Allowing Your Team to Own It
So how do you promote an ownership culture? Here are a few suggestions:
- Reward those who step up and take the risk. When a team member takes the risk to own and solve a problem, don’t punish them if it doesn’t work out perfectly. Look for ways to recognize and reward those willing to take ownership.
- Provide the necessary resources. Once I stepped up to take on a huge issue for an employer. I knew it was a risk, but I didn’t have much of a choice. So I used the leverage I had to ask for the team and resources I needed to solve the problem. My leadership supported me and gave me everything I asked for. (And, yes, we solved the problem).
- Hold other team members accountable. If a team member steps up to own a problem, make sure he or she is not left “holding the bag”. As I mentioned, I have seen others try to bail out of the situation when given the chance. Don’t let them get away with it.
- Accept incremental improvements. I have seen this happen many times. A leader steps up and makes a difference with an issue. Perhaps they don’t solve the problem completely, but they “move the needle”. That’s okay! Celebrate incremental improvements!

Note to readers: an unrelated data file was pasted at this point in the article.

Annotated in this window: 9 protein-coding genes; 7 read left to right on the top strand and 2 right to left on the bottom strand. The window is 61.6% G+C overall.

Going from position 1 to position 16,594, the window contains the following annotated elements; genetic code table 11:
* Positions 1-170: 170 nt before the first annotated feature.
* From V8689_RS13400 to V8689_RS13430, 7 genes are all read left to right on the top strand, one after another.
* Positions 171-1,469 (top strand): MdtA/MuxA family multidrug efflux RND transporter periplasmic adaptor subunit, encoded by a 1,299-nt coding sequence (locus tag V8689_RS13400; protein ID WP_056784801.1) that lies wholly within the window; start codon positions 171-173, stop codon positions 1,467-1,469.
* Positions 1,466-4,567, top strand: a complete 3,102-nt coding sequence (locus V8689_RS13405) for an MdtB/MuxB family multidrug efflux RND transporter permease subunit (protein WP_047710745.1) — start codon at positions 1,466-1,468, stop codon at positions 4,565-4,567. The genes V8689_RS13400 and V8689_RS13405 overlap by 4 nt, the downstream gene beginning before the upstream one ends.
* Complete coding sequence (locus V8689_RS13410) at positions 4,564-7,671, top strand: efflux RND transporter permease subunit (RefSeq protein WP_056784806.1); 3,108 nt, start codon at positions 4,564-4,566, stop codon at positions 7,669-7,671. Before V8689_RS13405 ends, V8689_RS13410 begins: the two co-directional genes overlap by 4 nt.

Finally, most important of all, don’t punish failure. If a person steps up to take the risk, don’t punish them if they aren’t able to solve the problem. And even more so, encourage them to continue taking risks.
Take Steps Now to Build Ownership
Once you’ve tackled the first stage of accountability, seeing it, it’s time to tackle stage two. Empowering and encouraging your employees to “own it”. A healthy culture of accountability is needed for your organization to promote ownership. Consider the tips above. And, if interested, contact me at firstname.lastname@example.org or call/text to 502-724-0430.